Industry Voices—3 challenges exposed in the new world of telehealth (and how to overcome them)

virtual visit
Internet access is an issue for various populations across the U.S. For example, more than a quarter of people age 65 and older say they don’t use the internet, while 21% of rural Americans say access to high-speed internet is an issue. (AndreyPopov/GettyImages)

The rapid rise of telemedicine in response to the COVID-19 outbreak has been critical for getting at-risk patients the care they need. In fact, many state governments are working to expand telehealth within their Medicaid programs, while also easing restrictions to allow for faster implementation.

And there is evidence that this trend will not be reversed anytime soon.

This is increasingly vital considering patients have become much more cautious of in-person visits in the wake of the global pandemic. Visits to primary care doctors were down by as much as 60% in early April, and while momentum has started to shift, overall visits are still down by almost 20% when compared to typical levels.

This is concerning because it’s not as if chronic conditions have tapered off — people still need care to help manage their health. And the threat here is significant. Patients have delayed the care they need due to fear of the coronavirus, in some cases leading to death.

RELATED: Poll: Medicare Advantage members are taking to telehealth

While promising, the acceleration of telehealth has come with some speed bumps that have been revealed with the rapid move to video conferencing and telephone-based appointments.

The issues generally fall into three categories:

1. Access. Video conferencing isn’t an option for everyone. Internet access is an issue for various populations across the U.S. For example, more than a quarter of people age 65 and older say they don’t use the internet, while 21% of rural Americans say access to high-speed internet is an issue. In addition, some populations might be impeded by mobile data costs. Patient needs vary on a case-by-case basis, and there isn’t an all-encompassing way to meet these needs equally.

To combat this, providers should include traditional phone calls and text messaging as a way to deliver telehealth services and healthcare education. A full 96% of U.S. adults own a cellphone of some kind, and it’s safe to say that the bulk of those who don’t own a cell phone either have access to one via a family member, or have a traditional landline. And it is often easier or preferred to have a text-based conversation as opposed to waiting for a doctor to appear on-screen, which could be 20-plus minutes from the time a patient logs on.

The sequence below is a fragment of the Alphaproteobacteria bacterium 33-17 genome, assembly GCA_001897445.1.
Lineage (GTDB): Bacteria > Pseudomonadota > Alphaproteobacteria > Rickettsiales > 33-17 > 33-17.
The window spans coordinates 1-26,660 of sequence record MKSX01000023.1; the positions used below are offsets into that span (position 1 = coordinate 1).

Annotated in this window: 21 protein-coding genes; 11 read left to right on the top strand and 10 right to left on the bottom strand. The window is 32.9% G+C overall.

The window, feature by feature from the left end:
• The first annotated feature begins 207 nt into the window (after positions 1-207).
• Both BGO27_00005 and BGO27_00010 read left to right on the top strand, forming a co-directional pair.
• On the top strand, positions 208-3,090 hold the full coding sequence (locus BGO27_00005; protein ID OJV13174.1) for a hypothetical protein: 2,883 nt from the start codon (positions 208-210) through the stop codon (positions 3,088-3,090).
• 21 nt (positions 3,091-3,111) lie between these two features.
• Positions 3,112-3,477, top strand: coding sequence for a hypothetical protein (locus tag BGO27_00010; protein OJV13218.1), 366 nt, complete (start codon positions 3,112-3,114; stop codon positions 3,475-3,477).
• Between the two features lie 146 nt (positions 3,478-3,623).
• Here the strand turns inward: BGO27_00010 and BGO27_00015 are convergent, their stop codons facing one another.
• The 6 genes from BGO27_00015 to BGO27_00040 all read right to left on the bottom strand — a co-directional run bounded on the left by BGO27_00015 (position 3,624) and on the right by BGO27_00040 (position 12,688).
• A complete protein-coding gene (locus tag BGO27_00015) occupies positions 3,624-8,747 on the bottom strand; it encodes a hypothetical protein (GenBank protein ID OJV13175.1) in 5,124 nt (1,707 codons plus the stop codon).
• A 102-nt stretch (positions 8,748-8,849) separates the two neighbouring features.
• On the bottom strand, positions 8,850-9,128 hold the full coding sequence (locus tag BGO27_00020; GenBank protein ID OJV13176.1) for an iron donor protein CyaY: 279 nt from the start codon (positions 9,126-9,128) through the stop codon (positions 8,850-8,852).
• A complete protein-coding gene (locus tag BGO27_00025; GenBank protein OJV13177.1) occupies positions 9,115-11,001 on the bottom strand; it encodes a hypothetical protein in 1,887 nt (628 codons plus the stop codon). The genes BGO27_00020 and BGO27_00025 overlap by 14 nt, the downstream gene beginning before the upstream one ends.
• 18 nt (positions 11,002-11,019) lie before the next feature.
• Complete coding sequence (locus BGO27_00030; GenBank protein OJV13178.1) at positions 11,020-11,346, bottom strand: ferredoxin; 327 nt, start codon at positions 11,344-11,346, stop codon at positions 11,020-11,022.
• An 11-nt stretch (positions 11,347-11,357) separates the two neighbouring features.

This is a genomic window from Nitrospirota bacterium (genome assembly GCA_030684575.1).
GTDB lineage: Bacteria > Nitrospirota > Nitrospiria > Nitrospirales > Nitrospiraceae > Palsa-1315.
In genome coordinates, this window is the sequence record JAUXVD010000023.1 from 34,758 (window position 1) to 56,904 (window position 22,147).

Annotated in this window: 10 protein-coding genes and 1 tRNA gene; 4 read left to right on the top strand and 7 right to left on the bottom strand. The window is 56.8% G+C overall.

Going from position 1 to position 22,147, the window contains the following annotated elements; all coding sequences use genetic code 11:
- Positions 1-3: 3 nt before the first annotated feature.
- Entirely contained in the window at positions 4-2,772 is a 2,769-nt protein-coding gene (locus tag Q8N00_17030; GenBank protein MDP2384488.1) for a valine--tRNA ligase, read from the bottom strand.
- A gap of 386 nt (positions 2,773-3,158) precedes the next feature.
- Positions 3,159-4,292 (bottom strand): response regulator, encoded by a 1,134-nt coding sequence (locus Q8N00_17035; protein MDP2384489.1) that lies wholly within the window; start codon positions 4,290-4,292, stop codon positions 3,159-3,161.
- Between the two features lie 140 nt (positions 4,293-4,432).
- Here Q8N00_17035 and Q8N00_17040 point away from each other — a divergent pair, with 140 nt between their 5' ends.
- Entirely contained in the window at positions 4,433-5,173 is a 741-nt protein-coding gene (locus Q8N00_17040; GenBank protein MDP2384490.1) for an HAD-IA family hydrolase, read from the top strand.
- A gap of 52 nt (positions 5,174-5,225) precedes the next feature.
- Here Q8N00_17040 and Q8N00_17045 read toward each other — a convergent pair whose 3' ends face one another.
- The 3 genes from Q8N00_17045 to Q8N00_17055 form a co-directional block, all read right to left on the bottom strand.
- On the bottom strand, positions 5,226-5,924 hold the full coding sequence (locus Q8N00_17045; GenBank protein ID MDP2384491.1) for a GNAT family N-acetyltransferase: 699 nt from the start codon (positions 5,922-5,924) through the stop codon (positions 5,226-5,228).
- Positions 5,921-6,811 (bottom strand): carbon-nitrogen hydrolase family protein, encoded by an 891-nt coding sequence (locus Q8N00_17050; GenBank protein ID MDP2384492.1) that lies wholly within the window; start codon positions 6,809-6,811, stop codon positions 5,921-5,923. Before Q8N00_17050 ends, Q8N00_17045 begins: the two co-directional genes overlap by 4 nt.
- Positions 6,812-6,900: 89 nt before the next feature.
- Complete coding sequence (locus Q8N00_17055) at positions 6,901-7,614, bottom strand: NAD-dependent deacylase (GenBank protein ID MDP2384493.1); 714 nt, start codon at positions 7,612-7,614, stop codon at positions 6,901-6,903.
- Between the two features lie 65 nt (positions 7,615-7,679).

RELATED: UnitedHealth execs: Patients are using telehealth for convenience, not as a necessity

2. Recall. With telehealth, at-home distractions can be an issue. When patients speak with doctors from their own homes, there are a number of factors that may impede care. It could be that the patient’s dog is barking uncontrollably, the TV is too loud, or children need attention. Simply put, the environment is much different than an in-person appointment at a clinic where it is much easier for patients to focus.

Distractions can negatively impact how well patients comprehend and follow the information and advice that they are given.

It was already difficult for patients to remember everything that was covered with their providers during a visit, and telehealth can make it even worse. This creates a need for a system in which physicians can quickly and accurately summarize key takeaways for patients.

RELATED: Trump signs executive order to expand telehealth, boost rural health care

3. Coordination. In this unique time of isolation, it’s difficult for friends or family to help interpret medical information. Patients, particularly seniors, often bring a family member to appointments to help them better understand the conversation.

With social distancing measures still in effect, this is difficult to do for telehealth and in-person appointments.

Coordinating care and keeping people on the same page is a significant factor in positive outcomes. As Harvard Public Health Review puts it, the quality of care health workers provide doesn't matter if patients don't understand what they're being told. Effective communication not only improves patient outcomes, it makes healthcare more cost-effective and allows systems to reinvest savings into their organization.

This is where tracking the dialogue between patients and doctors can be key. If there is a record on hand that includes what was discussed and the next recommended steps in the patient’s care pathway, it makes the coordination of care a much more seamless and efficient process.

The global pandemic has caused physicians and patients to make significant changes in how care is delivered and received.

Like any new process or technology, it has come with its share of challenges, and there will be a learning curve during which both patients and providers become more effective users of telemedicine. In the end, arming both sides with the proper tools will be a huge step in making the transition more seamless.

Shiv Rao, M.D., is the co-founder and CEO of Abridge, a company focused on bringing context and understanding to every medical conversation.He is also a faculty member and practicing cardiologist at UPMC’s Heart and Vascular Institute.

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